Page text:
Results of Breadboard Tests Withan Integrated CO2, Humidity and Thermal Control System 2003-01-2348
Membrane gas absorption and desorption (MGA/MGD) for the removal of CO2 in manned spacecraft or other enclosed environment is subject of study by Stork and TNO for many years. The system is based on the combination of membrane separation and gas absorption.
Advantage of this technology is that the system not only can be used to remove the carbon dioxide but also to control the relative humidity and temperature. Absorption of moisture and heat is achieved by cooling the absorption liquid below the dewpoint temperature of the gas stream.
From the start in 1995, the Crew Transfer Vehicle is used as a basis for the design (1,2). Compared to the planned air conditioning system, consisting of a condensing heat exchanger, LiOH cartridges and a water evaporator assembly, MGA/MGD shows advantage in volume, mass and power consumption. The absorption liquid circulates through the spacecraft thermal control loop, replacing the coolant water. The CO2 absorption capacity of the absorption liquid is restored in a desorption unit. This process is based on pervaporation. The absorption liquid is led through this membrane unit in which a reduced pressure is maintained using the space vacuum. Due to this pressure difference a driving force for water vapor and CO2 is created. The water evaporation and the CO2 desorption rate are controlled by a throttle valve in the venting duct to the vacuum source. Because the absorption liquid is used as coolant, temperature increases, a driving force for water vapor and CO2 mass transfer is created. Should additional heat rejection be required (off nominal case), it is established by dumping extra water, using the associated heat of vaporization.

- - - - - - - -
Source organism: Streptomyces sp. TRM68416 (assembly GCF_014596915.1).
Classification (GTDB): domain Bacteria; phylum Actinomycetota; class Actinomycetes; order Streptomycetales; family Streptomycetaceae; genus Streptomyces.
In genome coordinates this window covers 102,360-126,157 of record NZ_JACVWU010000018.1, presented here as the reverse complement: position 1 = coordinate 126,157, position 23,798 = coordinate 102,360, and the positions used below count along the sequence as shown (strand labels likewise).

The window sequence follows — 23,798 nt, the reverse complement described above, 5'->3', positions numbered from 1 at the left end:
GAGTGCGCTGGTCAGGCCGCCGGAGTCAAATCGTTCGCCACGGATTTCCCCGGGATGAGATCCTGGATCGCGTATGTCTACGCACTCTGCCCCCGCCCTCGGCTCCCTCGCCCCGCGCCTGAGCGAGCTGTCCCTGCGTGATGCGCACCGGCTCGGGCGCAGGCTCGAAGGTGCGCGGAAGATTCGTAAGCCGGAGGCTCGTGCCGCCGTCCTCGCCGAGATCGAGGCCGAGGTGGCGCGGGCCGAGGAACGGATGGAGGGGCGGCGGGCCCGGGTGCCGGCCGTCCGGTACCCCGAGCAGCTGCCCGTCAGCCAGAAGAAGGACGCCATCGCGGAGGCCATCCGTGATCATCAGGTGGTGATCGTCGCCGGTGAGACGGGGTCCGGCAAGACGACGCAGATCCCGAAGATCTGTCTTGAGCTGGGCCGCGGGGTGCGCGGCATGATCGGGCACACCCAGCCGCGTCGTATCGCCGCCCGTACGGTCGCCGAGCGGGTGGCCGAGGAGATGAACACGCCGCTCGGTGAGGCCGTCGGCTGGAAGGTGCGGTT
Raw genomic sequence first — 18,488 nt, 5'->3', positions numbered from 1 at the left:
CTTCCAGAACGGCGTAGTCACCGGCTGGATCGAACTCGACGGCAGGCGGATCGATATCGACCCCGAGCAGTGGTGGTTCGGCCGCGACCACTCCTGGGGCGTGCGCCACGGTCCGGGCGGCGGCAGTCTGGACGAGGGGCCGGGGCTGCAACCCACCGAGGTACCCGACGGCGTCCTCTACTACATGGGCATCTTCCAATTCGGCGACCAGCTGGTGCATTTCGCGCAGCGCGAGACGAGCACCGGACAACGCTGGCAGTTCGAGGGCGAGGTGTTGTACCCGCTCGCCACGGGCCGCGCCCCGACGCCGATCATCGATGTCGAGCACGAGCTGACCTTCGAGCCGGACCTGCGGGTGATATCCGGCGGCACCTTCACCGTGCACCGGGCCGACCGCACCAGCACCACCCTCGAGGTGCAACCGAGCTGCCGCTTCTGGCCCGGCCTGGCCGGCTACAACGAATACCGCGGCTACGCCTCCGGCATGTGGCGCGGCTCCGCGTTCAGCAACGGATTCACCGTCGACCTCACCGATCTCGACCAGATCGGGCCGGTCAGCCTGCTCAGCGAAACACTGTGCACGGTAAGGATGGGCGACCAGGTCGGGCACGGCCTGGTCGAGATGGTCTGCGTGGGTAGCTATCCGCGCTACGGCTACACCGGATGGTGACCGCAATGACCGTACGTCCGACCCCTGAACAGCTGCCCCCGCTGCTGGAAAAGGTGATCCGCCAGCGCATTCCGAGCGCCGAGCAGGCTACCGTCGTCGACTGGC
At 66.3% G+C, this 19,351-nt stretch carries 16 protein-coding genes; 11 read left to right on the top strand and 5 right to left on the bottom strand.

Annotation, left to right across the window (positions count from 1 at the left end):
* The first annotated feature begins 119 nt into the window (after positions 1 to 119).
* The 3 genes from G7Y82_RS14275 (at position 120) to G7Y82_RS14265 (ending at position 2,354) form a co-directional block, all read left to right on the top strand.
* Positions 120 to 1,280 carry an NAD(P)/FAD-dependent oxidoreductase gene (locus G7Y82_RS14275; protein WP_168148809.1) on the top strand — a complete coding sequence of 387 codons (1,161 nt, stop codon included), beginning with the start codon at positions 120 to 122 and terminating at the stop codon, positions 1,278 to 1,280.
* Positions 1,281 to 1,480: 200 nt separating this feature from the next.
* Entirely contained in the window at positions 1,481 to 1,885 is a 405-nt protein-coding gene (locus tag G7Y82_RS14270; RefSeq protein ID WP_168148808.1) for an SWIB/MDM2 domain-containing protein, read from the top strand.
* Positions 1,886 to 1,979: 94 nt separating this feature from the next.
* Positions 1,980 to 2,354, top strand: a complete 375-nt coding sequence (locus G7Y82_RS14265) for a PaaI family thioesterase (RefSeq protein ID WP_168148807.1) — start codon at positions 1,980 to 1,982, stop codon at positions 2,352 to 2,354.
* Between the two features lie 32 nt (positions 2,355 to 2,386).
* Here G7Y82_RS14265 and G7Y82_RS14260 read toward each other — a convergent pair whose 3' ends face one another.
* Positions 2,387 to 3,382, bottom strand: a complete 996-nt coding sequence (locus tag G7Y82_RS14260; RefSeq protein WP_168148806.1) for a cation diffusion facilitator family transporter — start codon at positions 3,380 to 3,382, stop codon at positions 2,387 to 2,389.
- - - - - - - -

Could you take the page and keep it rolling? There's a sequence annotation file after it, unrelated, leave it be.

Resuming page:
For the initial studies an existing laboratory set-up has been applied for the practical work. In 1999 a project started on the development of a dedicated breadboard. In this paper, the test results of this breadboard assembly will be presented.